Our early explorations into this took inspiration from the FFT. For the uninitiated, the FFT is a powerful linear transform with many applications in signal processing, controls, and engineering. Linear transforms naively require quadratic compute, but the FFT admits a divide-and-conquer algorithm (going back to the 60’s), which allows us to compute it efficiently in time:
Our early explorations into this took the Butterfly compute pattern of the FFT (that divide-and-conquer algorithm on the right) and tried to generalize it. The Butterfly transform is the compute pattern shown on the right there – a set of permutations and adjustment factors.
In a series of papers [1, 2, 3] from our lab spanning two PhDs and a postdoc (Albert, Tri, Beidi), we took a look at what happens if you take this basic compute pattern, but learn the adjustment factors instead of using the fixed values from the FFT. A learnable Butterfly pattern, if you will:
These learnable structured sparse matrices could go a long way to matching dense matrices in quality. For example, GPT-2 medium on WikiText (Pixelfly uses learnable Butterfly transforms):
|WikiText-103 (ppl ↓)
And some recent work from the community has built on these ideas to do LORA-style fine-tuning after the fact!
But there was still a problem: although we were starting to get a handle on quality, many of these methods still had low hardware efficiency (e.g., less than 2% FLOP utilization).
From Butterflies to Monarchs
Enter Monarch matrices (see Monarch, and Monarch Mixer oral at NeurIPS this week!). Monarch matrices rewrite the Butterfly compute pattern above by refactoring into permutations and block-diagonal matrices (P stands for permutation here):
This compute pattern takes the Butterfly factors from before, and rewrites it into a series of permutations and block-diagonal matrices. It’s the same Butterfly factors as before, with the permutations rolled out.
Critically: the block-diagonal matrices map efficiently onto tensor cores, which means that we can use dense matrix multiply units!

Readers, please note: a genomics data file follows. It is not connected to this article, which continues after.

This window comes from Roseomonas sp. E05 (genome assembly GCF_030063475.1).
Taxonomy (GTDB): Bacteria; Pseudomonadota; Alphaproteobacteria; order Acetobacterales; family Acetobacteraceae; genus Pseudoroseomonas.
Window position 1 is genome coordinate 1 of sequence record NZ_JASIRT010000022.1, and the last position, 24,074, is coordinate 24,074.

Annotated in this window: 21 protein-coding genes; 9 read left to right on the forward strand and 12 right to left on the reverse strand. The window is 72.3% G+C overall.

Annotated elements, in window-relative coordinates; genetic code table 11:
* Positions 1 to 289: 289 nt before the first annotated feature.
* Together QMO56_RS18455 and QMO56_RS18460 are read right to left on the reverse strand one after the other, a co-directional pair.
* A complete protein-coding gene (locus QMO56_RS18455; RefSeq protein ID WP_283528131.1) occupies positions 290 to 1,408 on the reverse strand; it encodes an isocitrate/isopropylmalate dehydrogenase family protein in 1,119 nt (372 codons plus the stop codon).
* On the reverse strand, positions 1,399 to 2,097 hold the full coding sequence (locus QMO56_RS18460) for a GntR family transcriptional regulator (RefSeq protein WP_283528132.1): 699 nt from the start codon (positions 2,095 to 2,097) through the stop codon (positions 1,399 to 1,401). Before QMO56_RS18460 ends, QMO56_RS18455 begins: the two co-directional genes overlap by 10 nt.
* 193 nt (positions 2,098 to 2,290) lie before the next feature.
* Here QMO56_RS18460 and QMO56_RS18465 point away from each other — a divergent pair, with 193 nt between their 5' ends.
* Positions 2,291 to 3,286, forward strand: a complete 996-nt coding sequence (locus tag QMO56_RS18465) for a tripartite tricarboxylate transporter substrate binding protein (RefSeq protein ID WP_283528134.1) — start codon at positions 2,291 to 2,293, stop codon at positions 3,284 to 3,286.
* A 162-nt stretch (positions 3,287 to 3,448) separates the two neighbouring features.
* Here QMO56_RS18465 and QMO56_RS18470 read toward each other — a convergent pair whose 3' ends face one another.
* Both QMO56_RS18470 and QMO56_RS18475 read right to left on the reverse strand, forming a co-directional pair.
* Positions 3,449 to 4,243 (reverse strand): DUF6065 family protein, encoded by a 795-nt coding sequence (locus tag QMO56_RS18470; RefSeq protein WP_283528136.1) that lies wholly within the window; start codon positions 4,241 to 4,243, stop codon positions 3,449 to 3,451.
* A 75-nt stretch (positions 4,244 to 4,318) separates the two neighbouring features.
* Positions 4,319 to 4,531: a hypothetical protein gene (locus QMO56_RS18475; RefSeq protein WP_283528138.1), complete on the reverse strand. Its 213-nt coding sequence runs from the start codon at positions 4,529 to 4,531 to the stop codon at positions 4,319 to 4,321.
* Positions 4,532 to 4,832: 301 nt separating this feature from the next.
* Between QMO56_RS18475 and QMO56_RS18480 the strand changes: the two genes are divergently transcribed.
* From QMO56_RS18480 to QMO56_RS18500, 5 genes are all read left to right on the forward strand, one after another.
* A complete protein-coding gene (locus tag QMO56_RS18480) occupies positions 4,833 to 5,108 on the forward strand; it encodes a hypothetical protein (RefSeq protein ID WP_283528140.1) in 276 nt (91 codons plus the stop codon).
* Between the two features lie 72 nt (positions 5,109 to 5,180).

With Monarch matrices, Tri and Beidi were able to show strong performance and wall-clock speedup in sparse-to-dense training. The first 90% of the training replaces linear layers with sparse Monarch matrices, and the last 10% goes up to full dense matrices.
On OpenWebText, this results in end-to-end speedup:
|OpenWebText (ppl ↓)
And in our latest work, Monarch Mixer, we took this idea one step further. We were able to achieve full end-to-end sparse training. We also used Monarch matrices to replace attention as well, building on our work in efficient long sequence models (but that’s another blog post).
We focused on BERT training in Monarch Mixer – matching BERT quality with up to 27% fewer parameters:
|Average GLUE Score
And because we replaced attention with Monarch matrices as well, we were able to achieve up to 9.1x wall-clocks speedup on long sequences:
|Seq Len 512
|Seq Len 4096
Check out the paper for more results – matching ViT-b with half the parameters, and matching GPT performance without any MLPs at all (we replaced them with the identity function).
Monarch matrices are also the same basic idea behind FlashFFTConv. Since Monarch matrices generalize the FFT and are hardware-efficient, they form a natural opportunity to speed up the FFT! In FlashFFTConv, we use this to improve the FLOP utilization of convolution-based language models. Check out our blog post on FlashFFTConv to read more!
This has just been a short survey of approaches to improve the efficiency of matrix multiply in ML models, and move us a few steps closer towards a world where model cost scales sub-quadratically in dimension.
There’s many more interesting questions to answer here. Can we understand more deeply what happens in the MLP layers in large language models? How far can we push these ideas of sparsity?
If you’re interested in these ideas, please reach out – we would love to hear from you and discuss research!
This is part of a series of blog posts tied to an upcoming NeurIPS keynote on Building Blocks for Foundation Models – check out our GitHub for more resources and to get involved!
Dan Fu: email@example.com